Will Online Poker Save Zynga?

John Mehaffey August 17, 2012 1249 Reads

Zynga announced its intention to enter the real money online poker market in the first half of 2013.  Barring an acquisition of a company that is already poised to enter the Nevada online poker market, real money play will not be in the U.S.  If Zynga keeps their word and enters the real money online poker world, it will be in tough regulated markets or markets that clearly allow online poker.  Most of these markets are in Europe.

Several U.S. companies have entered the real money online poker market outside of the U.S.  There have been no success stories from those U.S. companies.  International Game Technologies took the easiest, but most expensive route.  IGT acquired the Entraction Network in 2011 for about $115 million.  IGT renamed the network the IGT Poker Network.  According to Poker Scout, the IGT Poker Network’s traffic is down around 50% in the past year.  Some of this is due to banning some gray area countries, some can be blamed on the fragmenting of the European market through ring fenced player pools, and some of the losses can be attributed to the overall decline and increased competition in the online poker industry.  Regardless of the reason, online poker is not the gold mine it once was.

Some U.S. companies took a less expensive route than buying an existing network.  These companies, including Yahoo, Caesars Entertainment, World Poker Tour (before its merger with Party Gaming), and Playboy, all licensed their brand or bought skins on existing networks that serve regulated and fully legal markets.  These brands either closed or provide little to no revenue for their parent companies.  World Poker Tour (WPT) managed to fail twice.  WPT was a standalone poker room that purchased their poker software from Big Bet Poker, an online poker room that failed in 2004.  After that did not work, the company bought a skin on the now offline Cryptologic Poker Network.  The company vacated their contract with the network and surrendered their players to the network’s Interpoker skin in 2008 to cut their losses.

Zynga is better poised in terms of player counts than the big brands licensed to offer online poker before them.  The problem is that Zynga knows how to convince Facebook users how to spend a few dollars to increase their Farmville levels or buy millions in play money chips for their Texas Hold’em Poker app.  The company has no experience on how to convince a play money player to make a deposit for more than a few dollars.  If these play money players wanted to play real money poker, they would be playing it, and not the social play money poker games available through Facebook.  These players are either based in countries where online poker is widely available or the players are located in countries such as the U.S. where Zynga is unlikely to be a major factor for years to come.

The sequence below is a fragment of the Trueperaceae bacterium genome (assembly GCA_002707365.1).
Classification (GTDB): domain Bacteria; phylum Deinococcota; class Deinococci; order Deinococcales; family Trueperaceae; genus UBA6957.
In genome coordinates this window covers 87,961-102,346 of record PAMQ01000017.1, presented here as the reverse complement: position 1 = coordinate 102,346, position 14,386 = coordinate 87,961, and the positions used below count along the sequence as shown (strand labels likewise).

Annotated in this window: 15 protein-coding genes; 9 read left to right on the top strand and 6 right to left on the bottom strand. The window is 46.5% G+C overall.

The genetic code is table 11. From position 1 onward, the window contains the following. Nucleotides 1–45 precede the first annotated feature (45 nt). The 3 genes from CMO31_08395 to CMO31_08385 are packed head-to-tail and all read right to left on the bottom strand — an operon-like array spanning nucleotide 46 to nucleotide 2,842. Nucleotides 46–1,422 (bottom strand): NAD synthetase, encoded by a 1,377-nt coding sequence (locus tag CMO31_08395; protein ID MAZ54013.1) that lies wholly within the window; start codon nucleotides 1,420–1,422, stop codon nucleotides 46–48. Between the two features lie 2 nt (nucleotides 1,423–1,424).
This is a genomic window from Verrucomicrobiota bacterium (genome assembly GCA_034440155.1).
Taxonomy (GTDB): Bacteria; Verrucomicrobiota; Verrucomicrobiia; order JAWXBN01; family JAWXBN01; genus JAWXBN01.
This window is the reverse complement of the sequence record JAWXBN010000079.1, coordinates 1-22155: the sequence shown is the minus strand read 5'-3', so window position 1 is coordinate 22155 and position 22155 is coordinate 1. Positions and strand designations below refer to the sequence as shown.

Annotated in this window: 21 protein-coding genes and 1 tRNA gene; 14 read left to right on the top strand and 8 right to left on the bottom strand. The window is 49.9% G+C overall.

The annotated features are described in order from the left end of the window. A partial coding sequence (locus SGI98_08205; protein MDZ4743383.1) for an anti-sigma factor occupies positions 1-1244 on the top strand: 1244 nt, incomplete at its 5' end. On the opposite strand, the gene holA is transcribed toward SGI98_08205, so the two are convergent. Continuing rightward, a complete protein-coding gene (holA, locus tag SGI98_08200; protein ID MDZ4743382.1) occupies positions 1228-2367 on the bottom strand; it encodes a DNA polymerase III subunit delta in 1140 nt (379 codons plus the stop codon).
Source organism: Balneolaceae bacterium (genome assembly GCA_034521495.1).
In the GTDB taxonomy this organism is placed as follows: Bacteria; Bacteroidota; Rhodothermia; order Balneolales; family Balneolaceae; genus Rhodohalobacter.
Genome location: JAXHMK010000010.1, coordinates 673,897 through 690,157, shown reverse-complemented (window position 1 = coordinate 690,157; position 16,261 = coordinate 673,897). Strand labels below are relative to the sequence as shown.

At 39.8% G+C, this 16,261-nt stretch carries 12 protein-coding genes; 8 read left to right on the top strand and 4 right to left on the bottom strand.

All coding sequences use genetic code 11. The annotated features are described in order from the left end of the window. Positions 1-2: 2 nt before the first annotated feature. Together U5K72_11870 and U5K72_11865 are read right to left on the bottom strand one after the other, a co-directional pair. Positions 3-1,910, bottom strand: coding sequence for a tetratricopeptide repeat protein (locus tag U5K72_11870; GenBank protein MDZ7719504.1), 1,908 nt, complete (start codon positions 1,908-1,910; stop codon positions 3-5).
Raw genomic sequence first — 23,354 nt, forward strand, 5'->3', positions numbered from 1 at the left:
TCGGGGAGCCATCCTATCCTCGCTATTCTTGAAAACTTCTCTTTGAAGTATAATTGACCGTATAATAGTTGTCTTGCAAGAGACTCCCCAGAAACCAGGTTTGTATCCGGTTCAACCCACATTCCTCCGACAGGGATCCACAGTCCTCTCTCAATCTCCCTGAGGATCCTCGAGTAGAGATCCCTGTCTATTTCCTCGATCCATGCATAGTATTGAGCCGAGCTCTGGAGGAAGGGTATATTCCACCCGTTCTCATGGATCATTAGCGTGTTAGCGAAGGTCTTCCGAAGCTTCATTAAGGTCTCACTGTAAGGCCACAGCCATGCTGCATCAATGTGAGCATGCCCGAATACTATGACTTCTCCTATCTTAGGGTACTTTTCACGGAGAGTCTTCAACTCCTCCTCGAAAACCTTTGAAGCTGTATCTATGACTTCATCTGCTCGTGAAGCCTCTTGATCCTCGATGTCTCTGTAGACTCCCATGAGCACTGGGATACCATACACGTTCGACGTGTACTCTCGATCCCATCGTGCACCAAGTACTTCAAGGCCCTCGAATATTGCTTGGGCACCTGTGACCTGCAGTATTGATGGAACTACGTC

Zynga also does not have viable software for real money games.  In fact, most real money online poker players would laugh at what Zynga calls software.  It operates as an app within Facebook’s interface.  It is slow with many distractions that most experienced players would find annoying.  This is why Zynga has been rumored to be seeking a real money software platform.

After Shuffle Master backed out of the Ongame Network purchase, Zynga was rumored to be the new front runner to purchase one of the top online poker networks from BWIN.PARTY.  Industry insiders are now suggesting the Ongame negotiations have ended and Zynga will not be acquiring the network.  The industry is also discussing a potential partnership between Zynga and software providers GTECH G2 or Playtech.  GTECH G2 owns the Boss Media poker network while Playtech owns iPoker.  There have even been rumors about Zynga teaming up with Wynn Resorts in the U.S.  Any partnership with Wynn Resorts would require a real money software platform, something Zynga has yet to develop or purchase.

Zynga is a powerhouse in social media games.  The company reported 306 million monthly users and 72 million daily users in the quarter that ended in June 2012.  The problem is that the company only turned 4.1 million of those users into Monthly Unique Payers (MUP), which means paying customers.  That is just 1.34% of the monthly player base.

Even though Zynga’s stock price is down about 70% from its initial public offering and down 80% from its high, the company still has $435 million in cash and nearly $1.5 billion in assets.  The company is far from dead and can still make an acquisition in the online poker world that can make them factor.  The problem is that they are probably too late to the game.  With 35 million monthly active users on their Texas Hold’em Poker app, they at least have a chance.

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